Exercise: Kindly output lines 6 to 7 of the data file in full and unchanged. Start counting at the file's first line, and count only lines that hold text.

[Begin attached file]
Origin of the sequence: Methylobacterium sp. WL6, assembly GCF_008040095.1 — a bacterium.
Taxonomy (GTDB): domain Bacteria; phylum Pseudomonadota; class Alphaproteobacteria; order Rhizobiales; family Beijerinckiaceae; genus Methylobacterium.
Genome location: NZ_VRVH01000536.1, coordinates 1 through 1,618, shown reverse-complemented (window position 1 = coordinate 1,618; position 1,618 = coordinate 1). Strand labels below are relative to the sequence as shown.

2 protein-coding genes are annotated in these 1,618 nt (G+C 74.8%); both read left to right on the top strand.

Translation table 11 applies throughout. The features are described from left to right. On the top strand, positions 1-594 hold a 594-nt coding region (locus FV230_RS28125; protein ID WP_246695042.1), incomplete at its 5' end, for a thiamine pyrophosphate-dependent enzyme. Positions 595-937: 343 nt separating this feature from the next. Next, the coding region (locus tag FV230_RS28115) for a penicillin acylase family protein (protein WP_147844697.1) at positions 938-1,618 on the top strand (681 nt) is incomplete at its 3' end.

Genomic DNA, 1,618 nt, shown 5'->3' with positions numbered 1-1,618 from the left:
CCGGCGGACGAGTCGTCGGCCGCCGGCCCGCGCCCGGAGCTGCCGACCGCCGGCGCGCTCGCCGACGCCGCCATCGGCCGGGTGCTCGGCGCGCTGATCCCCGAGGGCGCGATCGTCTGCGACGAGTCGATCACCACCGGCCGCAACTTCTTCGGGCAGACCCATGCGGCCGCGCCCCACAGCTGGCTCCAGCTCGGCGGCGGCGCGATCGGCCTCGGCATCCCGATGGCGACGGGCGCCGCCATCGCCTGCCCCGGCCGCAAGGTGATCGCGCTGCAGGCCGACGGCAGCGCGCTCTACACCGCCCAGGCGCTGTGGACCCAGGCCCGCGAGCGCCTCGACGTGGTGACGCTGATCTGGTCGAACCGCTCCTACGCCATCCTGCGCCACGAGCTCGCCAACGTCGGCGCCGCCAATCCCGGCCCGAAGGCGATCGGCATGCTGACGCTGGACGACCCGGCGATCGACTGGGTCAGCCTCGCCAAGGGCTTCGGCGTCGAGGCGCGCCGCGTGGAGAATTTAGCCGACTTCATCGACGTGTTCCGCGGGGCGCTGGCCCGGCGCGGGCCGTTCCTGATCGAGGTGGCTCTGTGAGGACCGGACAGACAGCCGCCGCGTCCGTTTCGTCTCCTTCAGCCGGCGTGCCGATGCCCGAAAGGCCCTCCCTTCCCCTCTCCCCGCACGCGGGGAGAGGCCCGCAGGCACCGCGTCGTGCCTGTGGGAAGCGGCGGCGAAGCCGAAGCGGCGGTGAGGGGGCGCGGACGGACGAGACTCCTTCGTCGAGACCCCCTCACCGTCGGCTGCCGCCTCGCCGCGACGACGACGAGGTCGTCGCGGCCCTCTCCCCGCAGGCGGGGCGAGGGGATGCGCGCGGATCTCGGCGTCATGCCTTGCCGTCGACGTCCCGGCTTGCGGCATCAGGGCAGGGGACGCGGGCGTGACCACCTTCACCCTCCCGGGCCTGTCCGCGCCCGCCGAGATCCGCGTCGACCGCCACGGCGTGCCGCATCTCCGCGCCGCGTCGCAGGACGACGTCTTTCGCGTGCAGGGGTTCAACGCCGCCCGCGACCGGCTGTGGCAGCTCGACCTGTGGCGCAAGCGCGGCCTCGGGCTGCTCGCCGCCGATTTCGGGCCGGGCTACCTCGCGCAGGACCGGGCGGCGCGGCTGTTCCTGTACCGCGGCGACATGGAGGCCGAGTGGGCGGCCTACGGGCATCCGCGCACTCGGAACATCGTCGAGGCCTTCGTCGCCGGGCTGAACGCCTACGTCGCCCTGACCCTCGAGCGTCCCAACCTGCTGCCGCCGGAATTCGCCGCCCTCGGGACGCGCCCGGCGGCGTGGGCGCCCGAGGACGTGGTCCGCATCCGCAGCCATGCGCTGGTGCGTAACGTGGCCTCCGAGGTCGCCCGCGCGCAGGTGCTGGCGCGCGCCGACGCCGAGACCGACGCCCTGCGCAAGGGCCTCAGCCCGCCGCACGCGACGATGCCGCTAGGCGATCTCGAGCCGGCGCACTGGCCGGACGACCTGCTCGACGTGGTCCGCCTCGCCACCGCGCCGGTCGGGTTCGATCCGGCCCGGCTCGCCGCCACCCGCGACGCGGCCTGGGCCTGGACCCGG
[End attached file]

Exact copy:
Genomic DNA, 1,618 nt, shown 5'->3' with positions numbered 1-1,618 from the left:
CCGGCGGACGAGTCGTCGGCCGCCGGCCCGCGCCCGGAGCTGCCGACCGCCGGCGCGCTCGCCGACGCCGCCATCGGCCGGGTGCTCGGCGCGCTGATCCCCGAGGGCGCGATCGTCTGCGACGAGTCGATCACCACCGGCCGCAACTTCTTCGGGCAGACCCATGCGGCCGCGCCCCACAGCTGGCTCCAGCTCGGCGGCGGCGCGATCGGCCTCGGCATCCCGATGGCGACGGGCGCCGCCATCGCCTGCCCCGGCCGCAAGGTGATCGCGCTGCAGGCCGACGGCAGCGCGCTCTACACCGCCCAGGCGCTGTGGACCCAGGCCCGCGAGCGCCTCGACGTGGTGACGCTGATCTGGTCGAACCGCTCCTACGCCATCCTGCGCCACGAGCTCGCCAACGTCGGCGCCGCCAATCCCGGCCCGAAGGCGATCGGCATGCTGACGCTGGACGACCCGGCGATCGACTGGGTCAGCCTCGCCAAGGGCTTCGGCGTCGAGGCGCGCCGCGTGGAGAATTTAGCCGACTTCATCGACGTGTTCCGCGGGGCGCTGGCCCGGCGCGGGCCGTTCCTGATCGAGGTGGCTCTGTGAGGACCGGACAGACAGCCGCCGCGTCCGTTTCGTCTCCTTCAGCCGGCGTGCCGATGCCCGAAAGGCCCTCCCTTCCCCTCTCCCCGCACGCGGGGAGAGGCCCGCAGGCACCGCGTCGTGCCTGTGGGAAGCGGCGGCGAAGCCGAAGCGGCGGTGAGGGGGCGCGGACGGACGAGACTCCTTCGTCGAGACCCCCTCACCGTCGGCTGCCGCCTCGCCGCGACGACGACGAGGTCGTCGCGGCCCTCTCCCCGCAGGCGGGGCGAGGGGATGCGCGCGGATCTCGGCGTCATGCCTTGCCGTCGACGTCCCGGCTTGCGGCATCAGGGCAGGGGACGCGGGCGTGACCACCTTCACCCTCCCGGGCCTGTCCGCGCCCGCCGAGATCCGCGTCGACCGCCACGGCGTGCCGCATCTCCGCGCCGCGTCGCAGGACGACGTCTTTCGCGTGCAGGGGTTCAACGCCGCCCGCGACCGGCTGTGGCAGCTCGACCTGTGGCGCAAGCGCGGCCTCGGGCTGCTCGCCGCCGATTTCGGGCCGGGCTACCTCGCGCAGGACCGGGCGGCGCGGCTGTTCCTGTACCGCGGCGACATGGAGGCCGAGTGGGCGGCCTACGGGCATCCGCGCACTCGGAACATCGTCGAGGCCTTCGTCGCCGGGCTGAACGCCTACGTCGCCCTGACCCTCGAGCGTCCCAACCTGCTGCCGCCGGAATTCGCCGCCCTCGGGACGCGCCCGGCGGCGTGGGCGCCCGAGGACGTGGTCCGCATCCGCAGCCATGCGCTGGTGCGTAACGTGGCCTCCGAGGTCGCCCGCGCGCAGGTGCTGGCGCGCGCCGACGCCGAGACCGACGCCCTGCGCAAGGGCCTCAGCCCGCCGCACGCGACGATGCCGCTAGGCGATCTCGAGCCGGCGCACTGGCCGGACGACCTGCTCGACGTGGTCCGCCTCGCCACCGCGCCGGTCGGGTTCGATCCGGCCCGGCTCGCCGCCACCCGCGACGCGGCCTGGGCCTGGACCCGG